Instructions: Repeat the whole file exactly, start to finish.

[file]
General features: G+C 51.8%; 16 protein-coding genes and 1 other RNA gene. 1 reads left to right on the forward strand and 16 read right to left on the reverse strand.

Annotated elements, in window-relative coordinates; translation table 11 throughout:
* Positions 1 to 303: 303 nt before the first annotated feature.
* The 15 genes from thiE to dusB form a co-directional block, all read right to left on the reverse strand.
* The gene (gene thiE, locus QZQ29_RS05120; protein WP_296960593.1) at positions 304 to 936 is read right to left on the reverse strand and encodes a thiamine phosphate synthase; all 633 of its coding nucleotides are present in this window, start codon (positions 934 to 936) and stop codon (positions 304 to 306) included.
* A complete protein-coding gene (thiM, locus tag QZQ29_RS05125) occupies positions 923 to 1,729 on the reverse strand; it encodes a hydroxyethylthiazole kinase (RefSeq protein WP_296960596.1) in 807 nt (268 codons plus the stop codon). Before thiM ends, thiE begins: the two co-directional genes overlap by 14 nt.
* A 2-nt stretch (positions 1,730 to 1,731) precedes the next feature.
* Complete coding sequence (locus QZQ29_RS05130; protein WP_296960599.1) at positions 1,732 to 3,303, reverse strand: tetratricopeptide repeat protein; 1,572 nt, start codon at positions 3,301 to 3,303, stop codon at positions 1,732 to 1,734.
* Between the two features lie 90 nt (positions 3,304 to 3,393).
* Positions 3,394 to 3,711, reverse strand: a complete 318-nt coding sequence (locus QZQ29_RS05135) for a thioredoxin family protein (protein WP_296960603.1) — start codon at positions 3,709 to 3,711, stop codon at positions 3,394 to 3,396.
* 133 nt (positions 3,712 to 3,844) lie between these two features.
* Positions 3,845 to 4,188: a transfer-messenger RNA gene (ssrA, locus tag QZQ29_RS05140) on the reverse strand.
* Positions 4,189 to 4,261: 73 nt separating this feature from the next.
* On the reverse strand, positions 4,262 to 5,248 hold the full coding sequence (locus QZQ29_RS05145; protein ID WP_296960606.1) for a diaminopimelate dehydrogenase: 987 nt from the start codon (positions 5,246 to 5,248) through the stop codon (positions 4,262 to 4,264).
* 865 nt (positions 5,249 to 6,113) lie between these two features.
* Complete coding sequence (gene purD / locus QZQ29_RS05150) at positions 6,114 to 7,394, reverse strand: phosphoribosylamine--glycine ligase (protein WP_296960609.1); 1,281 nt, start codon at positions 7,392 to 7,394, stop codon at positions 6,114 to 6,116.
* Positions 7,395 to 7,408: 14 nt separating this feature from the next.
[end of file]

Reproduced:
General features: G+C 51.8%; 16 protein-coding genes and 1 other RNA gene. 1 reads left to right on the forward strand and 16 read right to left on the reverse strand.

Annotated elements, in window-relative coordinates; translation table 11 throughout:
* Positions 1 to 303: 303 nt before the first annotated feature.
* The 15 genes from thiE to dusB form a co-directional block, all read right to left on the reverse strand.
* The gene (gene thiE, locus QZQ29_RS05120; protein WP_296960593.1) at positions 304 to 936 is read right to left on the reverse strand and encodes a thiamine phosphate synthase; all 633 of its coding nucleotides are present in this window, start codon (positions 934 to 936) and stop codon (positions 304 to 306) included.
* A complete protein-coding gene (thiM, locus tag QZQ29_RS05125) occupies positions 923 to 1,729 on the reverse strand; it encodes a hydroxyethylthiazole kinase (RefSeq protein WP_296960596.1) in 807 nt (268 codons plus the stop codon). Before thiM ends, thiE begins: the two co-directional genes overlap by 14 nt.
* A 2-nt stretch (positions 1,730 to 1,731) precedes the next feature.
* Complete coding sequence (locus QZQ29_RS05130; protein WP_296960599.1) at positions 1,732 to 3,303, reverse strand: tetratricopeptide repeat protein; 1,572 nt, start codon at positions 3,301 to 3,303, stop codon at positions 1,732 to 1,734.
* Between the two features lie 90 nt (positions 3,304 to 3,393).
* Positions 3,394 to 3,711, reverse strand: a complete 318-nt coding sequence (locus QZQ29_RS05135) for a thioredoxin family protein (protein WP_296960603.1) — start codon at positions 3,709 to 3,711, stop codon at positions 3,394 to 3,396.
* 133 nt (positions 3,712 to 3,844) lie between these two features.
* Positions 3,845 to 4,188: a transfer-messenger RNA gene (ssrA, locus tag QZQ29_RS05140) on the reverse strand.
* Positions 4,189 to 4,261: 73 nt separating this feature from the next.
* On the reverse strand, positions 4,262 to 5,248 hold the full coding sequence (locus QZQ29_RS05145; protein ID WP_296960606.1) for a diaminopimelate dehydrogenase: 987 nt from the start codon (positions 5,246 to 5,248) through the stop codon (positions 4,262 to 4,264).
* 865 nt (positions 5,249 to 6,113) lie between these two features.
* Complete coding sequence (gene purD / locus QZQ29_RS05150) at positions 6,114 to 7,394, reverse strand: phosphoribosylamine--glycine ligase (protein WP_296960609.1); 1,281 nt, start codon at positions 7,392 to 7,394, stop codon at positions 6,114 to 6,116.
* Positions 7,395 to 7,408: 14 nt separating this feature from the next.